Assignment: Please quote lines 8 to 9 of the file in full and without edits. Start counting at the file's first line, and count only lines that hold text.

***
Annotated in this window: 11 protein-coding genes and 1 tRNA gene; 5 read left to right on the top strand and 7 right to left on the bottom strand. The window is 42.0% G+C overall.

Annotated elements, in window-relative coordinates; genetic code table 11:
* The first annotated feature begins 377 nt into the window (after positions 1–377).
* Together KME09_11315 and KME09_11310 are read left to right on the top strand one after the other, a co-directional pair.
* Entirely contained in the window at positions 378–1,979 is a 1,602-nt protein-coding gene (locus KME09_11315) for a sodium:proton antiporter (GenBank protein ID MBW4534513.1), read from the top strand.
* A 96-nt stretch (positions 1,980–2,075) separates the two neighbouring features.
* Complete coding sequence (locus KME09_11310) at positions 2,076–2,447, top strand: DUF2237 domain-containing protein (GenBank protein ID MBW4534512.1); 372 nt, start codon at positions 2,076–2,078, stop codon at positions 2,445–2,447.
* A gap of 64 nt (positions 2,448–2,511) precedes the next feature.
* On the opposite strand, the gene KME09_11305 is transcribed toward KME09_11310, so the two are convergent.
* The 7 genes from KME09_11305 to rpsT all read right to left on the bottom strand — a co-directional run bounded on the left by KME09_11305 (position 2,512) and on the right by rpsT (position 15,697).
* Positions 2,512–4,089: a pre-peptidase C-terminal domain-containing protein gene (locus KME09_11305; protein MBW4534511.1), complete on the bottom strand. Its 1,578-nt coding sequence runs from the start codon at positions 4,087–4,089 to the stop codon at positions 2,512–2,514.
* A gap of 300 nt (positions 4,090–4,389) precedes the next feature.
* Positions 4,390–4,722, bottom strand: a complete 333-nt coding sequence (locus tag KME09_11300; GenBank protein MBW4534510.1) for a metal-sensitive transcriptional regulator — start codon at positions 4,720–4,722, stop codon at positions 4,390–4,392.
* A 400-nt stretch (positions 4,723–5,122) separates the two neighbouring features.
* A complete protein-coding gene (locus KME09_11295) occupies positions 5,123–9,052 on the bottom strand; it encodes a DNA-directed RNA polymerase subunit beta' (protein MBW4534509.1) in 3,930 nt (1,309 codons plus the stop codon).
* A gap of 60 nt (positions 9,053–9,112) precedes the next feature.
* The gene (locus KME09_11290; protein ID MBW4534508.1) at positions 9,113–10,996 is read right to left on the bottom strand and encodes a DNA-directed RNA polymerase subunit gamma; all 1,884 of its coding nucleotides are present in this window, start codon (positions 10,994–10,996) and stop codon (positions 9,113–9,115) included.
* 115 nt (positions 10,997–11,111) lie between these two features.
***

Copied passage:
* A gap of 64 nt (positions 2,448–2,511) precedes the next feature.
* On the opposite strand, the gene KME09_11305 is transcribed toward KME09_11310, so the two are convergent.